In December 2007, the Watson-Brown Foundation Junior Board issued an emergency grant for the repair of windows, historic sashes and doors, but the house is still in need of a solid overall preservation plan that addresses use, maintenance and security.
Campbell Chapel AME Church
Campbell Chapel AME Church has served Americus’ oldest black congregation since 1920. This Romanesque Revival Church with Queen Anne style details was designed by Georgia’s first registered African American architect Louis H. Persley.
The church’s structural integrity is threatened by a lack of maintenance. The twisting and sagging of interior trusses and beams are the result of deteriorated mortar and faulty flashing at the bell tower. Recently the 700-pound bell collapsed from its rotted ceiling members and crashed to the ground floor.
The small, elderly congregation recently raised funds for roof repairs, but the high cost of restoration remains the church’s biggest obstacle to preserving their historic church.
Fort Daniel, Buford
Built in the late 18th century, the archaeological site of Fort Daniel was once a frontier fort located on Hog Mountain in Gwinnett County. Archaeologists have unearthed artifacts such as historic pottery, black bottle glass, musket balls, musket flint, wrought nails, and an 18th-century Spanish coin.
The property and its surrounding lots are currently for sale. A developer has already sought a zoning change to allow commercial development, which would destroy this significant archaeological site.
A group of interested parties have formed with the intention of purchasing the archaeological site. With support from the community and at the county level, this group plans to purchase the property and create an archaeological park that would include a museum, lab, and classroom space.
Metcalf Township, Thomas County
Established in the late nineteenth-century, the town of Metcalf was once a center for commerce and trade of agricultural products during the railroad era. The town has many examples of late 18th-century commercial and residential Victorian-era, Romanesque Revival style, and vernacular architecture.
Since the 1920’s, Metcalf has endured being unincorporated, the loss of rail transportation and the installation of a large loud lumber operation. Recently it has caught the attention of developers, due to its low cost of land and proximity to Tallahassee.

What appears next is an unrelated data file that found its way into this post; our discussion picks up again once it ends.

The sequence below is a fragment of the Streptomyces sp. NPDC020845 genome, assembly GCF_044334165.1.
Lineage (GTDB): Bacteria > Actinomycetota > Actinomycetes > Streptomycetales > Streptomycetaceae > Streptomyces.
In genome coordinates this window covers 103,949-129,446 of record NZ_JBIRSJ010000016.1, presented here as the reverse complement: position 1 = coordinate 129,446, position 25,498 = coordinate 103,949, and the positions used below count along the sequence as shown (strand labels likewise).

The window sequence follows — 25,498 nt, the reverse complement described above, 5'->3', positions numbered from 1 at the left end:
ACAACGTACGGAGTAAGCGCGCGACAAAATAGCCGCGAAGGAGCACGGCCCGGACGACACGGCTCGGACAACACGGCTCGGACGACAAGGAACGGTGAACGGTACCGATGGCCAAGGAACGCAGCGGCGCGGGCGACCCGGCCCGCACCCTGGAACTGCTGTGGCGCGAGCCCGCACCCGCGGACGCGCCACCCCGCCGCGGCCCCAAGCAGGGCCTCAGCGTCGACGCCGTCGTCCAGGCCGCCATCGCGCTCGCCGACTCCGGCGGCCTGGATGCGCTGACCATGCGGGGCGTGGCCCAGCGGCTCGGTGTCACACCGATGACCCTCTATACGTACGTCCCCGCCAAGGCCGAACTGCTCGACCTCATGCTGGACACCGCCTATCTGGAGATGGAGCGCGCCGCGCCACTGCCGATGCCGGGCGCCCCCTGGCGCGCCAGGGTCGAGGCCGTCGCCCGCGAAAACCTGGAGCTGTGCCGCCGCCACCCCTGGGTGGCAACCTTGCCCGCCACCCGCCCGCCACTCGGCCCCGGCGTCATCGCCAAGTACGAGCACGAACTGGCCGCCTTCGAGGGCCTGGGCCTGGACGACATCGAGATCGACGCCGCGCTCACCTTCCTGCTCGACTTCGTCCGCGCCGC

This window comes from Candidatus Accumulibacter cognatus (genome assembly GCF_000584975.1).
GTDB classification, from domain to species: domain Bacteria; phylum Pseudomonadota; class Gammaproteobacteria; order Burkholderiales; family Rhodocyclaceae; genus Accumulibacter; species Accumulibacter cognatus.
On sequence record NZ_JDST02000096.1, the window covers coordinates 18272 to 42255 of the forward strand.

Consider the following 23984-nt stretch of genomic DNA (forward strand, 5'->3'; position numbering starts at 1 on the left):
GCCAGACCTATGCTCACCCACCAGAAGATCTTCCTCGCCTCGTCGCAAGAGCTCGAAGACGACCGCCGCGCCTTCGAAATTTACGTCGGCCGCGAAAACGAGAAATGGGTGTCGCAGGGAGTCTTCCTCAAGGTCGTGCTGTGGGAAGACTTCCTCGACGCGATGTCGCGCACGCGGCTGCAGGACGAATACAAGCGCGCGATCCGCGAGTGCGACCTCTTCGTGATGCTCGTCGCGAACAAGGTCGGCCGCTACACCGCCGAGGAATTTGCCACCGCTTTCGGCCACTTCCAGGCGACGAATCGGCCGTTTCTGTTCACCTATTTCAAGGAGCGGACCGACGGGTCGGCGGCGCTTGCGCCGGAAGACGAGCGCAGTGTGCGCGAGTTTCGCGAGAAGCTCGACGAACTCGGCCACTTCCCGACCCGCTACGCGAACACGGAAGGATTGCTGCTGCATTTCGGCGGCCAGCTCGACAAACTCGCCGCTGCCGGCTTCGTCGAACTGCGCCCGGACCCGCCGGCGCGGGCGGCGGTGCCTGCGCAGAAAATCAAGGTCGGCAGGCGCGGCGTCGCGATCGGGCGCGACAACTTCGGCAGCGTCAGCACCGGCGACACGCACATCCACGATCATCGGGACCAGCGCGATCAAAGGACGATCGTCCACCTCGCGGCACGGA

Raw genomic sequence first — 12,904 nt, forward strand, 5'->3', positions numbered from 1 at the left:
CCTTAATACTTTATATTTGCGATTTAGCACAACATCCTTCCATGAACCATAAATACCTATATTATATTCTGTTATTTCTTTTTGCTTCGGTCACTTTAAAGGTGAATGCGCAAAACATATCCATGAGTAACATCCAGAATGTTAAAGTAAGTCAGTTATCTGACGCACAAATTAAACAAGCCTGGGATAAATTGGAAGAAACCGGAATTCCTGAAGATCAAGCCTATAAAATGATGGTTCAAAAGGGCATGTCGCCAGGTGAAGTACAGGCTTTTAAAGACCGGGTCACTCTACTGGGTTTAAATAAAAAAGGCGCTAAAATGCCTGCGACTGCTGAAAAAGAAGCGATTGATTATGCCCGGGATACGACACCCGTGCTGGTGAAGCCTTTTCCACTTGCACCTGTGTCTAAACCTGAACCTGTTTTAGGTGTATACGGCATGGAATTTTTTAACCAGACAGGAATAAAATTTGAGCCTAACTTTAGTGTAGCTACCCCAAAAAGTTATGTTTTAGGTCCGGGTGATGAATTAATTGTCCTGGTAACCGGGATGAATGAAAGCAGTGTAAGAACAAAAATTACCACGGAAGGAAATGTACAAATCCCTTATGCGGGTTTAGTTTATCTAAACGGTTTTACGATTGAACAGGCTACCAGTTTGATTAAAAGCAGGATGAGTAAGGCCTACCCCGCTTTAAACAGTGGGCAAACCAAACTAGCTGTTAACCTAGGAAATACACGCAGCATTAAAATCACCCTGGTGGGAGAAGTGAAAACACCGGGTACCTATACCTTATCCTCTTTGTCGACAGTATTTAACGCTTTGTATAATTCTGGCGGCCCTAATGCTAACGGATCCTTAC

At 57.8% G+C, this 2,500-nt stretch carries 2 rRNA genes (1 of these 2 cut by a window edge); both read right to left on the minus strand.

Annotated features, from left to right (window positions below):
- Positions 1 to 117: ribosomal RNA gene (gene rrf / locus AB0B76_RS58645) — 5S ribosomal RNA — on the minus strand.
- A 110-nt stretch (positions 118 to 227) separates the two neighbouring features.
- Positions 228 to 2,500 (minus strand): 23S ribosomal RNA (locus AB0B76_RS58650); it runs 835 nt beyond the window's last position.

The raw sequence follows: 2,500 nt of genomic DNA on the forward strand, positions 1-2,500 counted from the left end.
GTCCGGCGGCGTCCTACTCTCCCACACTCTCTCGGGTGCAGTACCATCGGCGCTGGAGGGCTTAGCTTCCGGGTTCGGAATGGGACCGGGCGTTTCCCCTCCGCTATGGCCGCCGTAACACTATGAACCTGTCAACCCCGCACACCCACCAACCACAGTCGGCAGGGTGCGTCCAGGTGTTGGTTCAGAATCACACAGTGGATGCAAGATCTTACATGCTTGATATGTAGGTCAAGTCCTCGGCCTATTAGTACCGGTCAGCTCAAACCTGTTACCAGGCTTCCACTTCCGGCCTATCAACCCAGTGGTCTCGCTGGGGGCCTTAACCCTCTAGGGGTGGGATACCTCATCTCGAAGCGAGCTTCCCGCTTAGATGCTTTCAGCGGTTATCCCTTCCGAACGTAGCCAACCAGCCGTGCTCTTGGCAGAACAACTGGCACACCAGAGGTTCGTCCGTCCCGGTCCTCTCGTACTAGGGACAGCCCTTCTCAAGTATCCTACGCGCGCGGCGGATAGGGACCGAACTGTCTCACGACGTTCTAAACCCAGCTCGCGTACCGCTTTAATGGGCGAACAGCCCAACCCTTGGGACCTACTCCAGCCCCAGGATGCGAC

The possibility of new inappropriate development threatens a town already suffering from neglect, inappropriate infill, lack of building codes that address mobile homes, and no sewer system.
Thomasville Landmarks and the Thomas County Commission have agreed to support any preservation efforts and seek to protect the historic integrity of this small, rural, south Georgia township.
Battery Backus, Tybee Island
Built in 1898 as part of Fort Screven, Battery Backus played a vital role in the U.S.’s coastal defense system, protecting the entrance to the Savannah River against enemy vessels.
Currently Battery Backus is privately owned and threatened with development. Three of the six batteries along Tybee Island are unrecognizable following the construction of private residences on top of the batteries.
The Fort Screven Preservation Organization, The Tybee Island Historical Society, and other groups are working to ensure public access to the batteries; however, development pressure looms over this seaside property.
Sallie Davis House, Milledgeville
The Sallie Davis House is the 1890 home of African-American education pioneer Sallie Ellie Davis, who taught academics as well as life skills to African-American children in Milledgeville. Davis owned the house from 1912 until her death in 1950. The house was continuously used as a residence until 1989, when the Board of Regents of the University System of Georgia purchased it. Since then, the house has been vacant and suffering from neglect, weathering and vandalism.
In 2003, a Certified Local Government grant was awarded to the City of Milledgeville for the Sallie Davis House, which funded an assessment and rehabilitation plan. Recently, several involved groups have met to discuss possible future uses of the Sallie Davis House.
John Berrien House, Savannah
The Berrien House is a federal style building in Savannah built circa 1800 for Revolutionary War officer Major John Berrien.
Located on Savannah’s main commercial street, the Berrien House has been vacant for more than twenty years as several demolition permits have been sought and denied. Lack of maintenance and failed rehabilitation efforts have left the severely deteriorated building at risk of demolition by neglect.
A mortgage foreclosure has left the house in the ownership of a bank that is currently exploring and evaluating the economic feasibility of the building’s rehabilitation.
Bibb Mill, Columbus
During the early 20th-century, Bibb Manufacturing expanded this 1898 mill and developed the surrounding community of Bibb City for its mill workers.
Following the company’s bankruptcy in the mid 1990’s, Bibb Mill was purchased by a private developer. The current owner has been searching for a way to rehabilitate the mill and has rehabilitated several historic buildings on the site as a conference facility. However, several warehouses have been demolished and last fall the owner received a demolition permit for most of the main mill, a 676,000 square-foot structure.
The owner has met with The National Trust, The Georgia Trust, and other advisors to explore feasible development options and demolition alternatives, but its immense size makes rehabilitation a multi-phase, complicated project.